Restitution for Crime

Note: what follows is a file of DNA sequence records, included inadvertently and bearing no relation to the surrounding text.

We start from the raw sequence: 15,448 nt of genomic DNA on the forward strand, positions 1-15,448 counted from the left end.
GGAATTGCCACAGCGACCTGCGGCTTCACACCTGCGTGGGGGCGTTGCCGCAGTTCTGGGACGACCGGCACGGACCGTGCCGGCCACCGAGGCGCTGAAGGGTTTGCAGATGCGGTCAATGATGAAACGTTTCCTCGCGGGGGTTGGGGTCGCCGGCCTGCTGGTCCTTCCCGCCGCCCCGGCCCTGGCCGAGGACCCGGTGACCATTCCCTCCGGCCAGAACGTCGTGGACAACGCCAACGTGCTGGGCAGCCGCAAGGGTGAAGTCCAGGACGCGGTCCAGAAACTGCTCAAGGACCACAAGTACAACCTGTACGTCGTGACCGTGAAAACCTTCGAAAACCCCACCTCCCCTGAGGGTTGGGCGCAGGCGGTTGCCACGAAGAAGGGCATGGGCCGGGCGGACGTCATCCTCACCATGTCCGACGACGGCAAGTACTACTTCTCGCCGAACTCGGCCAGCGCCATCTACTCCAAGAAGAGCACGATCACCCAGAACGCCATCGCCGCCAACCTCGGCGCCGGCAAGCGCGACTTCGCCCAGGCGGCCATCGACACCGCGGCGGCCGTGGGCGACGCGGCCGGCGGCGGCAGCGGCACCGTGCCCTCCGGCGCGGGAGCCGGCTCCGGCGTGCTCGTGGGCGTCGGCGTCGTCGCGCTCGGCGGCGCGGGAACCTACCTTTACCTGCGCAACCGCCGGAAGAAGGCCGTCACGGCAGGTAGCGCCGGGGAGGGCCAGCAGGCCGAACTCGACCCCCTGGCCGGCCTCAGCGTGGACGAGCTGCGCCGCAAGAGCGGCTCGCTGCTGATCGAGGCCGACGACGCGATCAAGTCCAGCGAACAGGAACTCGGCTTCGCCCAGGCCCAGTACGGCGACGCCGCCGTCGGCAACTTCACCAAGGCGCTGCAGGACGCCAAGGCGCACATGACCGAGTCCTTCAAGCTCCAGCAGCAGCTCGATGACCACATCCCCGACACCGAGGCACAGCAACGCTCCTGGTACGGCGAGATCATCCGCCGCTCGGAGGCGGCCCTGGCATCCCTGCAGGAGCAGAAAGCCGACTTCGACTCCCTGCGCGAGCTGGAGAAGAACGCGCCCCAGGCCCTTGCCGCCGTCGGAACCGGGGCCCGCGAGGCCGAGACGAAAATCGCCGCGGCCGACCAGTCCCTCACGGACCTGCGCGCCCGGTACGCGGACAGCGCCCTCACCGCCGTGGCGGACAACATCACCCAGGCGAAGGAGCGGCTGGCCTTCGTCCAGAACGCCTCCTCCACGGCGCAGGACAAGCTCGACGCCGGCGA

Crime, which is defined as offenses against public law and punishable under that law, is a creation of government. Many actions currently defined as crimes were illegal before the advent of criminal law, but were offenses against private law; successful prosecution resulted in victim compensation. By designating an act to be a crime, the state replaces the victim as the focal concern of the legal system, which has a number of significant ramifications. First, making the victim whole through restitution ceases to be a primary concern of the law. As a consequence of replacing restitution with retribution, victims often lose much of their incentive to seek justice and to cooperate with the legal system. Second, the legal code comes to be increasingly populated by victimless ...

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